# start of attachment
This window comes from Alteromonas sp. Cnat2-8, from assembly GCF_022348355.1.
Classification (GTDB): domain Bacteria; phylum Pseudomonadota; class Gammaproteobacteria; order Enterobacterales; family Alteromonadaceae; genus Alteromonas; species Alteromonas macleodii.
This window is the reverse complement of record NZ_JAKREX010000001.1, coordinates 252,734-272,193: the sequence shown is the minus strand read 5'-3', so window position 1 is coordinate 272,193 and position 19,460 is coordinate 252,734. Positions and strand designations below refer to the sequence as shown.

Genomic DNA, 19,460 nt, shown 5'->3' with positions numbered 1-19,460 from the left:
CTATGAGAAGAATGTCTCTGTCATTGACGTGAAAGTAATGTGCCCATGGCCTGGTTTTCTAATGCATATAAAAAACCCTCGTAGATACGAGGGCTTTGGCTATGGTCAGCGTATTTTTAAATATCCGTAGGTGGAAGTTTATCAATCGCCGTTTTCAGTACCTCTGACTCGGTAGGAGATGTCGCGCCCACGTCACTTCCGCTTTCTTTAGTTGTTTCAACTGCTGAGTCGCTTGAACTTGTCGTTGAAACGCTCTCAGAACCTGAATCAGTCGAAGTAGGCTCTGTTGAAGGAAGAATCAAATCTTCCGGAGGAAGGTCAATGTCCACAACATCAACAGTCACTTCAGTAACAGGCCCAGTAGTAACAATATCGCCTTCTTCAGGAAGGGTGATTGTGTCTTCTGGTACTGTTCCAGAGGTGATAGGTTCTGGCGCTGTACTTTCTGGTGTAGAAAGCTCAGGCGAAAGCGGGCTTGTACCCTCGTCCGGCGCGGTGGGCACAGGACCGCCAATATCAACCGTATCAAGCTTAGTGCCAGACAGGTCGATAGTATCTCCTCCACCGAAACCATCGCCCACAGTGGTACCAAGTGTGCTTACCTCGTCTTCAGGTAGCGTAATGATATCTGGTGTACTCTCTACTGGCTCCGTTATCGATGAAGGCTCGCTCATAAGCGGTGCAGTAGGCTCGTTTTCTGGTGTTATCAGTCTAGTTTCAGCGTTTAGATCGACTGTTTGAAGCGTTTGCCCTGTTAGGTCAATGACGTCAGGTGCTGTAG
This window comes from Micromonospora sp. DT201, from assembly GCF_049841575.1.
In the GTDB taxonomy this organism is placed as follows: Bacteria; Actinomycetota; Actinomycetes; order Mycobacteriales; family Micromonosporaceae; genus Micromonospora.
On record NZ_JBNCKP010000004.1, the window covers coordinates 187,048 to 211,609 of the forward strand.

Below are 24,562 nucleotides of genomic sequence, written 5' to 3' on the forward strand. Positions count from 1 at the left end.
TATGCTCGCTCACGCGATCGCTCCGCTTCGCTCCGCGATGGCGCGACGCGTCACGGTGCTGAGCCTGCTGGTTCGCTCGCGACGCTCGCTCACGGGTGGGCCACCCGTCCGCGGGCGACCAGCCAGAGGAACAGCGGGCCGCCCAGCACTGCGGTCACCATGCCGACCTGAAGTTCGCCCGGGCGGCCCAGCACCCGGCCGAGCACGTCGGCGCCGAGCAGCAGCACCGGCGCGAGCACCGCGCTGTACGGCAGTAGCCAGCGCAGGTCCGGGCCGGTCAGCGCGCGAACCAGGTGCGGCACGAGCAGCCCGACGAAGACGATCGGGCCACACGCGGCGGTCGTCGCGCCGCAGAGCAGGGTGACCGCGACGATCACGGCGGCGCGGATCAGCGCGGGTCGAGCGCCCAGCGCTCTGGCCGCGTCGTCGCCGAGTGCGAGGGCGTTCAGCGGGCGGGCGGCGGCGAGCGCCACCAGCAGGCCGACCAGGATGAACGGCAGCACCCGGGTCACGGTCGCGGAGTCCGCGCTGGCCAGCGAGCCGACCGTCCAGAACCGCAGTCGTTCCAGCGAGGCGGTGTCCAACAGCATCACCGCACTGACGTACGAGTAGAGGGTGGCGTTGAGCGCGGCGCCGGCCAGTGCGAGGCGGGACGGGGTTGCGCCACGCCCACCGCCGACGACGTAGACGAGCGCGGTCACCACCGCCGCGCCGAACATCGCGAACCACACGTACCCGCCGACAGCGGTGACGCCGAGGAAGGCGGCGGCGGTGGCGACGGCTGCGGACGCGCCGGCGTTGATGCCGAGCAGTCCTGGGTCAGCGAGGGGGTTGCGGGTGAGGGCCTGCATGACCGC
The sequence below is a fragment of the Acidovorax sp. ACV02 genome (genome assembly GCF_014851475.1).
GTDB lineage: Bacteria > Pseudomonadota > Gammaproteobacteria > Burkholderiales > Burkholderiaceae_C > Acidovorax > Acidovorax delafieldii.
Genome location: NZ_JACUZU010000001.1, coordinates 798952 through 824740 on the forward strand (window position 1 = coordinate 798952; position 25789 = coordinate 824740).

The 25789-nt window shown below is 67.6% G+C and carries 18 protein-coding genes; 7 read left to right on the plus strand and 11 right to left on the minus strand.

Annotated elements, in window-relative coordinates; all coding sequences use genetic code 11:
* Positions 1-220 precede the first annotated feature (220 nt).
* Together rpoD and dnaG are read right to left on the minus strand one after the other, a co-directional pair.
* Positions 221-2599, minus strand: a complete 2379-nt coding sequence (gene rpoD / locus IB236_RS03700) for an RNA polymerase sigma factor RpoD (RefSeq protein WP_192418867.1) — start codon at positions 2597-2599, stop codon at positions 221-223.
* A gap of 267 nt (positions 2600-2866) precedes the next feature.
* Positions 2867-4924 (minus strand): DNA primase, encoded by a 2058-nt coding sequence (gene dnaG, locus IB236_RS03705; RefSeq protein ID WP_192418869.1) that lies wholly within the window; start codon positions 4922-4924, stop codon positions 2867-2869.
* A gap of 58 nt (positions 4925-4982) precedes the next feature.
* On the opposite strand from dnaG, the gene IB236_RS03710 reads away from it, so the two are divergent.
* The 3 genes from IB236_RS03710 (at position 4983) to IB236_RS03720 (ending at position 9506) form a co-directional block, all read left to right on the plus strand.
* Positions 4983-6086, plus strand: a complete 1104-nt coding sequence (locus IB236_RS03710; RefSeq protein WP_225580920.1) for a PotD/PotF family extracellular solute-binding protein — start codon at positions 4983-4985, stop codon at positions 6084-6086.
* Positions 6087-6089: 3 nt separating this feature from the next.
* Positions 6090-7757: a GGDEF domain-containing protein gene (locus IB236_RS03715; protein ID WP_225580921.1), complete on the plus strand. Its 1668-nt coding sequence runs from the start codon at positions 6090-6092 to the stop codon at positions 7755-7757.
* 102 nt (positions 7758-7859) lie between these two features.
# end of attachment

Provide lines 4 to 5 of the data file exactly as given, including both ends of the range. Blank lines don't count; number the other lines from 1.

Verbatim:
Genomic DNA, 19,460 nt, shown 5'->3' with positions numbered 1-19,460 from the left:
CTATGAGAAGAATGTCTCTGTCATTGACGTGAAAGTAATGTGCCCATGGCCTGGTTTTCTAATGCATATAAAAAACCCTCGTAGATACGAGGGCTTTGGCTATGGTCAGCGTATTTTTAAATATCCGTAGGTGGAAGTTTATCAATCGCCGTTTTCAGTACCTCTGACTCGGTAGGAGATGTCGCGCCCACGTCACTTCCGCTTTCTTTAGTTGTTTCAACTGCTGAGTCGCTTGAACTTGTCGTTGAAACGCTCTCAGAACCTGAATCAGTCGAAGTAGGCTCTGTTGAAGGAAGAATCAAATCTTCCGGAGGAAGGTCAATGTCCACAACATCAACAGTCACTTCAGTAACAGGCCCAGTAGTAACAATATCGCCTTCTTCAGGAAGGGTGATTGTGTCTTCTGGTACTGTTCCAGAGGTGATAGGTTCTGGCGCTGTACTTTCTGGTGTAGAAAGCTCAGGCGAAAGCGGGCTTGTACCCTCGTCCGGCGCGGTGGGCACAGGACCGCCAATATCAACCGTATCAAGCTTAGTGCCAGACAGGTCGATAGTATCTCCTCCACCGAAACCATCGCCCACAGTGGTACCAAGTGTGCTTACCTCGTCTTCAGGTAGCGTAATGATATCTGGTGTACTCTCTACTGGCTCCGTTATCGATGAAGGCTCGCTCATAAGCGGTGCAGTAGGCTCGTTTTCTGGTGTTATCAGTCTAGTTTCAGCGTTTAGATCGACTGTTTGAAGCGTTTGCCCTGTTAGGTCAATGACGTCAGGTGCTGTAG